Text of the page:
Was it worth the trip? On the basis of projects, alone… no. I’d been aware of what Emily was working on already, so there were no surprises there. On the basis of Emily’s happiness at our presence… yes. Maybe. Mostly, anyway; we show up to pretty much anything we’re asked to attend, so I know we could’ve stayed home and survived the guilt. But Isaac had a blast and I’m going to be tired and sore by the end of the day anyway: might as well be tired and sore because I walked to my kid’s school and made her smile, rather than because I spent yet another day sedentary and meh.

And then there was the extra, added bonus: On the basis of Principal Mannish’s behavior… yes, yes, a thousand times yes. Worth every step.

Isaac and I were on our way out, after the science presentations, and I was beginning to cope with the possibility that I might make it all the way through a visit to the school without a sighting of Her Principalness. No reason to fear: as we left the classroom, we were greeted with a very loud noise in the hallway; it turns out that the upper grades’ band classes were doing a sort of traveling Christmas show for the other students in the school today, and they were parked outside the main office, playing what I eventually discerned to be In Excelsis Deo, or thereabouts. What they lacked for in tonality and musicality, they more than made up for in volume. (But then, show me a public school band in which this is not the case… especially when the concert is impromptu and performed while standing in a hallway. They did just fine, if I was able to figure out the song at all.)

When the band was done, there was a moment, a split second, where the crowd paused before applauding (to make sure the song was really all the way over??). And in that split second, Principal Mannish turned to the woman standing next to her and said, clear as a bell, “Well, that sucked.” I was standing at least 50 feet away from her, and I’m hard of hearing, and I heard it with the kind of clarity that Bose engineers can only dream of… chances are, the band director – not to mention the band members, themselves – heard her, too, seeing as how they were mere inches away from her administrative face.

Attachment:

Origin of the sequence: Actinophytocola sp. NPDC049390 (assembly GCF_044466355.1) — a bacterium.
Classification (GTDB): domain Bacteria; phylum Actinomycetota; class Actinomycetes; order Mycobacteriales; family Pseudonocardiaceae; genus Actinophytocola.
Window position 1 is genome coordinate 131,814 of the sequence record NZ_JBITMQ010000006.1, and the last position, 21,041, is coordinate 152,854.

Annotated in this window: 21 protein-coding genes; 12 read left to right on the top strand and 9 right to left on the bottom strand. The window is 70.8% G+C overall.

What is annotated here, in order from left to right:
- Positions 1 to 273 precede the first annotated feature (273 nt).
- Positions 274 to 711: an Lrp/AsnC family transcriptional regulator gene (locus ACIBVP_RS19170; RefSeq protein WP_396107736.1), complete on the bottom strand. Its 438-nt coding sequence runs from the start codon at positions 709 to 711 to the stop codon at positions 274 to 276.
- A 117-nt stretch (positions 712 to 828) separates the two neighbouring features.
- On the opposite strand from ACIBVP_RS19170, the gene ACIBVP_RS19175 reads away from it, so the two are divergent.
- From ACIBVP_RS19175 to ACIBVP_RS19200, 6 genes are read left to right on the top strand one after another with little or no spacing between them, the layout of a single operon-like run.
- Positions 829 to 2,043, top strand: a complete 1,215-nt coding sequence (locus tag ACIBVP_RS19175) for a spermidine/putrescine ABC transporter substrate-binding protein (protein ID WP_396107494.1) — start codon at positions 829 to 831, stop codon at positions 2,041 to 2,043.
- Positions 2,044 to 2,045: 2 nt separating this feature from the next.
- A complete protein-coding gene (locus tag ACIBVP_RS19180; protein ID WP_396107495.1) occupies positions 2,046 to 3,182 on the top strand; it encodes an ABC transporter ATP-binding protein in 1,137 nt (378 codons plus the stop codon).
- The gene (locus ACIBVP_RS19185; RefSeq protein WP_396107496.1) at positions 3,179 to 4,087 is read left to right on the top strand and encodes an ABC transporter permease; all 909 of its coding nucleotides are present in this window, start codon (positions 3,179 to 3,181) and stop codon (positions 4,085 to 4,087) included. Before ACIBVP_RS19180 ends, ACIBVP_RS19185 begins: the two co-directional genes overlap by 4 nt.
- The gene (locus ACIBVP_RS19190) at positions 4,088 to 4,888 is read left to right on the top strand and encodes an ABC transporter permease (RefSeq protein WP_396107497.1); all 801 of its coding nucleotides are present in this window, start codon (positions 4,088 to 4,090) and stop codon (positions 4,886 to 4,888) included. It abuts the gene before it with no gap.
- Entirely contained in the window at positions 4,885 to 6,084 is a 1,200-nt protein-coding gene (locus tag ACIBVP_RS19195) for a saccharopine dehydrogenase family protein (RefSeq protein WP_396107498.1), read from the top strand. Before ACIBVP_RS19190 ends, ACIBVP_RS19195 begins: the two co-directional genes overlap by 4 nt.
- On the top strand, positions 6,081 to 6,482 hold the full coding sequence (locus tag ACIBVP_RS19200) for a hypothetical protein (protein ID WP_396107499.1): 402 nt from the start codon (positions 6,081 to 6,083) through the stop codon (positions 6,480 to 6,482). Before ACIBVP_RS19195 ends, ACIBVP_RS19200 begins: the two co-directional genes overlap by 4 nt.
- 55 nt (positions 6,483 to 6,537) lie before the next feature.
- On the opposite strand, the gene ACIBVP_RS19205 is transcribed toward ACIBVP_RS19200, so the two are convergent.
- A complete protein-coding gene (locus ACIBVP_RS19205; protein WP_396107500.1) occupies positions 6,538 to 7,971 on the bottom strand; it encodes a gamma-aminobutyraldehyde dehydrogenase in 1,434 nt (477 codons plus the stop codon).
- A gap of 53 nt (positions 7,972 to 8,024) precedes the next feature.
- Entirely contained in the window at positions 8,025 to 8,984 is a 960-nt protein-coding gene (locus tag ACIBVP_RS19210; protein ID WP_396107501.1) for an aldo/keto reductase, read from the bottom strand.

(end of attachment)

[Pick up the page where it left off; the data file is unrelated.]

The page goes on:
The entire brass section literally slumped down, en masse, as though choreographed… but I saw their faces, this was not a pre-planned droop.

If it hadn’t hurt the feelings of children who, by all appearances, had been completely in the moment and happy just milliseconds before, I’d have to laugh. You just can’t make this stuff up, you know? But because people got hurt, I have to settle for a pained grimace and a self-righteous head-shaking.

There are some principals worth compromising. Assuming the compromise includes an airtight box and a deep-ocean drop-off, anyway.

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Responses

  1. She sounds like a piece of work. Now I have to go read the earlier posts about your previous encounters.